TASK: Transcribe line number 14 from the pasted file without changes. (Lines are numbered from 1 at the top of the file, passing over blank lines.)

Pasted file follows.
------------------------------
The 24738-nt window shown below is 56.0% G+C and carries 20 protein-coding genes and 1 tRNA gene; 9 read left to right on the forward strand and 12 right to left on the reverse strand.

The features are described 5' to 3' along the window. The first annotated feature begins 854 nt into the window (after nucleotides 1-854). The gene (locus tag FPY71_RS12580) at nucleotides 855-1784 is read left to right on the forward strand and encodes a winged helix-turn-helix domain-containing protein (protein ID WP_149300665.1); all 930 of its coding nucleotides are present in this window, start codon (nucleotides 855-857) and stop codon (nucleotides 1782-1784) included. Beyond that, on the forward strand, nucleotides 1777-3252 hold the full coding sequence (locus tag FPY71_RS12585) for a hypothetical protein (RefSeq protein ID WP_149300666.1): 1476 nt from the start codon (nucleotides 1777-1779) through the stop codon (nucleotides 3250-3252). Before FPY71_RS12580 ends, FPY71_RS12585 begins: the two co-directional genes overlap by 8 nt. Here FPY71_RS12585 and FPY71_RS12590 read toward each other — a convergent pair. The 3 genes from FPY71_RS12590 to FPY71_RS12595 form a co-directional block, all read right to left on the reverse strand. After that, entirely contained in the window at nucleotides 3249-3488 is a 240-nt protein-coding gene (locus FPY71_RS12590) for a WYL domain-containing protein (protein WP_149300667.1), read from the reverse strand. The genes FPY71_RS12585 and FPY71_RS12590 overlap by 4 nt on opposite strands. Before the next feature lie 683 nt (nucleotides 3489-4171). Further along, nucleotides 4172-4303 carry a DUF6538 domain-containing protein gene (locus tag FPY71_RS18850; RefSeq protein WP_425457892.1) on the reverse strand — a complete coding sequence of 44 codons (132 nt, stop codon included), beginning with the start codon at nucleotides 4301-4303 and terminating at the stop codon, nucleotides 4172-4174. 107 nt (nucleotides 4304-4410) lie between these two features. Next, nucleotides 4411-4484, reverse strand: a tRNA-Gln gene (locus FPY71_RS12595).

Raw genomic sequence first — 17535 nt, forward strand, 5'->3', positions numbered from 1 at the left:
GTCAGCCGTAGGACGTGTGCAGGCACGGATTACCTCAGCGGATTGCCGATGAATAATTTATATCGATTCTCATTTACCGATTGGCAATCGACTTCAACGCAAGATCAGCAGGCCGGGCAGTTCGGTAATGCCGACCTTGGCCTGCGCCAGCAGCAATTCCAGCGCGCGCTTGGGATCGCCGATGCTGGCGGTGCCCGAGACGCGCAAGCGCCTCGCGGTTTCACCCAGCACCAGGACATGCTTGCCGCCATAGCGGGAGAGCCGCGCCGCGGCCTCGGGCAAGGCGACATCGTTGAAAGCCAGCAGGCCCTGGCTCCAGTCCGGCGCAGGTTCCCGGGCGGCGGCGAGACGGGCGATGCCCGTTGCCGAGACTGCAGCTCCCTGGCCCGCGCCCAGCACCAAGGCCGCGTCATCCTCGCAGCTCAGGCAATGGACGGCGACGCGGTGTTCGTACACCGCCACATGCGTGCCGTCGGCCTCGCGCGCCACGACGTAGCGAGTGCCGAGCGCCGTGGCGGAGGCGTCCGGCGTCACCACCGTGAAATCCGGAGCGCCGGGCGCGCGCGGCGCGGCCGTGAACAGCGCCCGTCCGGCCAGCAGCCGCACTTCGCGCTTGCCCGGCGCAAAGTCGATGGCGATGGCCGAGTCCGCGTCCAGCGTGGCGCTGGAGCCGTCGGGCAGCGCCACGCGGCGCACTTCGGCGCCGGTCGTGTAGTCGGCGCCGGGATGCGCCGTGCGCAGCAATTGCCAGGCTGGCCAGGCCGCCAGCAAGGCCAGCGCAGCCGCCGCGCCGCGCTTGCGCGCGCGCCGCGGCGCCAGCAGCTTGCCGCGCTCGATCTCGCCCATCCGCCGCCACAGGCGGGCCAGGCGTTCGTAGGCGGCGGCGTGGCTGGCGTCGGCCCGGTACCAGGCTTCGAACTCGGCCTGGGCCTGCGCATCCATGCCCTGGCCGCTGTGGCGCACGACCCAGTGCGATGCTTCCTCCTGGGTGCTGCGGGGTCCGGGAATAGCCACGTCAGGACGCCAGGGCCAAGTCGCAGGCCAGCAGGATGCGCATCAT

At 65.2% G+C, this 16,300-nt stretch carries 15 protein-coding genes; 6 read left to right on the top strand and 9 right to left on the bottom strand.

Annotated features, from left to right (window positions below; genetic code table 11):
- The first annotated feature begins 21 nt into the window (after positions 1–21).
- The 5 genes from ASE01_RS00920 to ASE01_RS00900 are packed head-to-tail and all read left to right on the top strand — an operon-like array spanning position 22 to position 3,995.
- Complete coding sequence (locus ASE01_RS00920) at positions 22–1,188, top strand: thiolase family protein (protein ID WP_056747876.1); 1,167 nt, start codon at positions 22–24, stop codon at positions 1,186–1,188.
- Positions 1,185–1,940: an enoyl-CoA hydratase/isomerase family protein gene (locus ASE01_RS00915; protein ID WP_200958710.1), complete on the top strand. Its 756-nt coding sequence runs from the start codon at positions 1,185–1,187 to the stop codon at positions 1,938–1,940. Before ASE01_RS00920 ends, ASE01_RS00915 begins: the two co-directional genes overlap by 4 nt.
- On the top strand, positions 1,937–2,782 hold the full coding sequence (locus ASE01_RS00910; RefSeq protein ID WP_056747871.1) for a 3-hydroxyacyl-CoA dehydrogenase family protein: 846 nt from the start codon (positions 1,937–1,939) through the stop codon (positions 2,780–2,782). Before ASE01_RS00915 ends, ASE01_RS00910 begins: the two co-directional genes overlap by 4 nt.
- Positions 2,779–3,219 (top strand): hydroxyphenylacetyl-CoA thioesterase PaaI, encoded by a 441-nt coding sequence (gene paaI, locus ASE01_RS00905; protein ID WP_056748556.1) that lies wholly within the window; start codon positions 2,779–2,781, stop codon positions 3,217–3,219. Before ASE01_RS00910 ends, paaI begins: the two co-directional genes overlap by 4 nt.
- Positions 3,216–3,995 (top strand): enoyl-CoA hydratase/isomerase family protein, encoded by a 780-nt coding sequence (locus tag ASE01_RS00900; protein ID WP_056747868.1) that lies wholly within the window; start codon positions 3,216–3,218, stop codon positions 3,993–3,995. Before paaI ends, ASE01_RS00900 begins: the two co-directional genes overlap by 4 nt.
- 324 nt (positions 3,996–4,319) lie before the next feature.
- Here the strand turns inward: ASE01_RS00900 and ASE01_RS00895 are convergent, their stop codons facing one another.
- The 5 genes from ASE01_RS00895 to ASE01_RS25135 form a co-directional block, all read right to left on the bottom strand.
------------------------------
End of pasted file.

- 324 nt (positions 3,996–4,319) lie before the next feature.